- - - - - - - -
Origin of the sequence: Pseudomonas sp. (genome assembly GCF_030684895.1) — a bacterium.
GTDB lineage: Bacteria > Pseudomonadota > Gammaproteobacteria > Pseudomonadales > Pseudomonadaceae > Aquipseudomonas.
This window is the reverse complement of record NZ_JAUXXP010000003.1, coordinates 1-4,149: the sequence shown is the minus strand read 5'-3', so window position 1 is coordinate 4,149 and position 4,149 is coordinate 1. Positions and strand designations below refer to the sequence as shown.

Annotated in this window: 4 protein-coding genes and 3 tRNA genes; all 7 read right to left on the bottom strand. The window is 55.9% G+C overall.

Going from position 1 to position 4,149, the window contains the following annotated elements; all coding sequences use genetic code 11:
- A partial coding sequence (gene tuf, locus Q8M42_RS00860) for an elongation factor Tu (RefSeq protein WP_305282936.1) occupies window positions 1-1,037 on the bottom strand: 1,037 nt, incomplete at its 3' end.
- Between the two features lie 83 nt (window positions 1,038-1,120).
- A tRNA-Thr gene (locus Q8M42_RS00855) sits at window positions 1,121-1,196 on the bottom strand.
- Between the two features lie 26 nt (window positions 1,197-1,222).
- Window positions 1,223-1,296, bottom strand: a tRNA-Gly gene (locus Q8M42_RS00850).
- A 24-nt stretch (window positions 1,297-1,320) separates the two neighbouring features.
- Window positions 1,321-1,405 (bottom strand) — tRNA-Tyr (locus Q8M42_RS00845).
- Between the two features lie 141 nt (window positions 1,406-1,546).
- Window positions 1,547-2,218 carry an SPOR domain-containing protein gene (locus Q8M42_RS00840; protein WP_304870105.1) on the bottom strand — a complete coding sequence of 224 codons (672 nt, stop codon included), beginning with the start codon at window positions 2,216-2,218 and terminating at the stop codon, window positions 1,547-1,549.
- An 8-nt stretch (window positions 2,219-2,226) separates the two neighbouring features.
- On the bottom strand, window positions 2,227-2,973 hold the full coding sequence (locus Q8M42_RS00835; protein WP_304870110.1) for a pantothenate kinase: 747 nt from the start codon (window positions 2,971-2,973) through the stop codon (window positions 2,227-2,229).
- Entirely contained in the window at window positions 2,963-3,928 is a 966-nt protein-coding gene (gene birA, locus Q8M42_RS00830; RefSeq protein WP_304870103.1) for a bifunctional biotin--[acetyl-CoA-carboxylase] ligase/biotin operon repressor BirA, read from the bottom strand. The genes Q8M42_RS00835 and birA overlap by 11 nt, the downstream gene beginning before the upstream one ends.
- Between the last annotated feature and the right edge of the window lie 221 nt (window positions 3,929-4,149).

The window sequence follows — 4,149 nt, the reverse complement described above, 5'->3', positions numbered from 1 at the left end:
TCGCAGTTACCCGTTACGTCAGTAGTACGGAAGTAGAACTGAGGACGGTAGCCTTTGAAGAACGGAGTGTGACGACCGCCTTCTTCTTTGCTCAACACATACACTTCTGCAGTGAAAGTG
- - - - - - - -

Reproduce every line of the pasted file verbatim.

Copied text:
Origin of the sequence: Pseudomonas sp. (genome assembly GCF_030684895.1) — a bacterium.
GTDB lineage: Bacteria > Pseudomonadota > Gammaproteobacteria > Pseudomonadales > Pseudomonadaceae > Aquipseudomonas.
This window is the reverse complement of record NZ_JAUXXP010000003.1, coordinates 1-4,149: the sequence shown is the minus strand read 5'-3', so window position 1 is coordinate 4,149 and position 4,149 is coordinate 1. Positions and strand designations below refer to the sequence as shown.

Annotated in this window: 4 protein-coding genes and 3 tRNA genes; all 7 read right to left on the bottom strand. The window is 55.9% G+C overall.

Going from position 1 to position 4,149, the window contains the following annotated elements; all coding sequences use genetic code 11:
- A partial coding sequence (gene tuf, locus Q8M42_RS00860) for an elongation factor Tu (RefSeq protein WP_305282936.1) occupies window positions 1-1,037 on the bottom strand: 1,037 nt, incomplete at its 3' end.
- Between the two features lie 83 nt (window positions 1,038-1,120).
- A tRNA-Thr gene (locus Q8M42_RS00855) sits at window positions 1,121-1,196 on the bottom strand.
- Between the two features lie 26 nt (window positions 1,197-1,222).
- Window positions 1,223-1,296, bottom strand: a tRNA-Gly gene (locus Q8M42_RS00850).
- A 24-nt stretch (window positions 1,297-1,320) separates the two neighbouring features.
- Window positions 1,321-1,405 (bottom strand) — tRNA-Tyr (locus Q8M42_RS00845).
- Between the two features lie 141 nt (window positions 1,406-1,546).
- Window positions 1,547-2,218 carry an SPOR domain-containing protein gene (locus Q8M42_RS00840; protein WP_304870105.1) on the bottom strand — a complete coding sequence of 224 codons (672 nt, stop codon included), beginning with the start codon at window positions 2,216-2,218 and terminating at the stop codon, window positions 1,547-1,549.
- An 8-nt stretch (window positions 2,219-2,226) separates the two neighbouring features.
- On the bottom strand, window positions 2,227-2,973 hold the full coding sequence (locus Q8M42_RS00835; protein WP_304870110.1) for a pantothenate kinase: 747 nt from the start codon (window positions 2,971-2,973) through the stop codon (window positions 2,227-2,229).
- Entirely contained in the window at window positions 2,963-3,928 is a 966-nt protein-coding gene (gene birA, locus Q8M42_RS00830; RefSeq protein WP_304870103.1) for a bifunctional biotin--[acetyl-CoA-carboxylase] ligase/biotin operon repressor BirA, read from the bottom strand. The genes Q8M42_RS00835 and birA overlap by 11 nt, the downstream gene beginning before the upstream one ends.
- Between the last annotated feature and the right edge of the window lie 221 nt (window positions 3,929-4,149).

The window sequence follows — 4,149 nt, the reverse complement described above, 5'->3', positions numbered from 1 at the left end:
TCGCAGTTACCCGTTACGTCAGTAGTACGGAAGTAGAACTGAGGACGGTAGCCTTTGAAGAACGGAGTGTGACGACCGCCTTCTTCTTTGCTCAACACATACACTTCTGCAGTGAAAGTG